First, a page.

- an instance or point of weakness; feebleness; incapability.
- stupidity; silliness; absurdity.
- an instance of this.
- Psychology. (no longer in technical use; considered offensive) the state of being an imbecile.
Origin of imbecility
Examples from the Web for imbecility
Condescension can be irritating in its expression of hysteria and imbecility, but that comes with freedom of speech.Obama Loses His Cool
June 9, 2010
Young Lady, who reads Dickens (wiping away the tear of imbecility).
His awkwardness is fearful, and gives the impression of imbecility.Theaetetus
Nothing but imbecility or treachery could have controlled his conduct.Three Years in the Federal Cavalry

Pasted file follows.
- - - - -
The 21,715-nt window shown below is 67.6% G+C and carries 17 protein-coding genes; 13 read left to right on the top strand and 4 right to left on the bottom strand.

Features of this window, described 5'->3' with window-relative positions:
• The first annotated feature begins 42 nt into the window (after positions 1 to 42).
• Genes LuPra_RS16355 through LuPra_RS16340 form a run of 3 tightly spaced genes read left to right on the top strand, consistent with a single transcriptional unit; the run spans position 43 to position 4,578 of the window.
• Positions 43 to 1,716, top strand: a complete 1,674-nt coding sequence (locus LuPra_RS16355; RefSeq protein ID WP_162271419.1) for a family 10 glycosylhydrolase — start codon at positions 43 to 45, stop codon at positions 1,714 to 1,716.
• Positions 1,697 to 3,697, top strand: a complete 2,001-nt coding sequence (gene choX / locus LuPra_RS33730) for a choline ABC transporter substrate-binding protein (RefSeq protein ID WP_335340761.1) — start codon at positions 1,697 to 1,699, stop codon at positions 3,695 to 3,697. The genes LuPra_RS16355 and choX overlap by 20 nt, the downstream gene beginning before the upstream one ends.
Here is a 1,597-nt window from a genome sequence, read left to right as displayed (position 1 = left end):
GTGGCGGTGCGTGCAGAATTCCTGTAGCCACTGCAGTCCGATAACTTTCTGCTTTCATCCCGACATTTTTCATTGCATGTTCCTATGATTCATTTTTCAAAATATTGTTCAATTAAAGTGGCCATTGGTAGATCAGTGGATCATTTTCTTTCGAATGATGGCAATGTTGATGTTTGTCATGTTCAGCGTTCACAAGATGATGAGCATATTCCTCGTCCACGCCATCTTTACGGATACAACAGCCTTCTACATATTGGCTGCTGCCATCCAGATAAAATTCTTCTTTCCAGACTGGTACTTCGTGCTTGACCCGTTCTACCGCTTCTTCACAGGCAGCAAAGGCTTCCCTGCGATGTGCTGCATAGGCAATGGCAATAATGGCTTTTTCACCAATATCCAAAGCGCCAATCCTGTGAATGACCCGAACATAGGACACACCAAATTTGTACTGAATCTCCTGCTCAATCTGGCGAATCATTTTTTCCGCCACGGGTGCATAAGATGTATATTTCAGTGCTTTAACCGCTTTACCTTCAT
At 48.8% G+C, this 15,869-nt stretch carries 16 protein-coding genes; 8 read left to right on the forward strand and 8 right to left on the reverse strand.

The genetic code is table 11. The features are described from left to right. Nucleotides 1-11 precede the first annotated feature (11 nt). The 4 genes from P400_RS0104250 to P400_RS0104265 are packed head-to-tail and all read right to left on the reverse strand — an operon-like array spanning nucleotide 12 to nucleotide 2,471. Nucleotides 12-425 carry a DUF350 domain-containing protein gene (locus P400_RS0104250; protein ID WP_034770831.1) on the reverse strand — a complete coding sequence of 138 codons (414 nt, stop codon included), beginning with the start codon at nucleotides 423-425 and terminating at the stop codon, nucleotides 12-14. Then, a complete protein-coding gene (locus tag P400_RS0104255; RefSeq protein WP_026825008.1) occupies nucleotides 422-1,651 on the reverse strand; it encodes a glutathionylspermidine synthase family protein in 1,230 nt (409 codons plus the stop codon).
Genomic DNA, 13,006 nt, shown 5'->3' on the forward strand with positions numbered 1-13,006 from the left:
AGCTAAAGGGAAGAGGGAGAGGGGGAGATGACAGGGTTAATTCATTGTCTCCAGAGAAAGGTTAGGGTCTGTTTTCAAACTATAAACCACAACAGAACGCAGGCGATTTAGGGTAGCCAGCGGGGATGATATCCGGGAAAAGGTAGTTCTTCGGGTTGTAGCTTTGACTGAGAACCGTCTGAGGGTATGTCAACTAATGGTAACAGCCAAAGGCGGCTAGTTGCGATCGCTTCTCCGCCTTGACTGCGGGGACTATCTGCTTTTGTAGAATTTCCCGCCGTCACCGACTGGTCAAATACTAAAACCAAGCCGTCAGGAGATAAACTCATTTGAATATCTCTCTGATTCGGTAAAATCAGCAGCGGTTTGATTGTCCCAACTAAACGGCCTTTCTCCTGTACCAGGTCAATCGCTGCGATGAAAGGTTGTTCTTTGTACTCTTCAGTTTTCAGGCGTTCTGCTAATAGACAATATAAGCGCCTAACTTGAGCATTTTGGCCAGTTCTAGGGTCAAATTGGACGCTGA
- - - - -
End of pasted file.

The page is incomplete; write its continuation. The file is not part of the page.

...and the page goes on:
We commented adversely upon the imbecility of that telegraphic style.Heart of Darkness
The only thing that at this distance of time strikes me as miraculous is the extent of my imbecility.Lord Jim
Word Origin and History for imbecility
early 15c., "physical weakness, feebleness (of a body part), impotence," from Middle French imbécillité and directly from Latin imbecillitatem (nominative imbecillitas) "weakness, feebleness," from imbecillus "weak, feeble," traditionally said to mean "unsupported" (quasi sine baculo), from assimilated form of in- "not, opposite of" (see in- (1)) + baculum "a stick" (see bacillus). "Weakness in mind" (as opposed to body) was a secondary sense in Latin but was not attested in English until 1620s.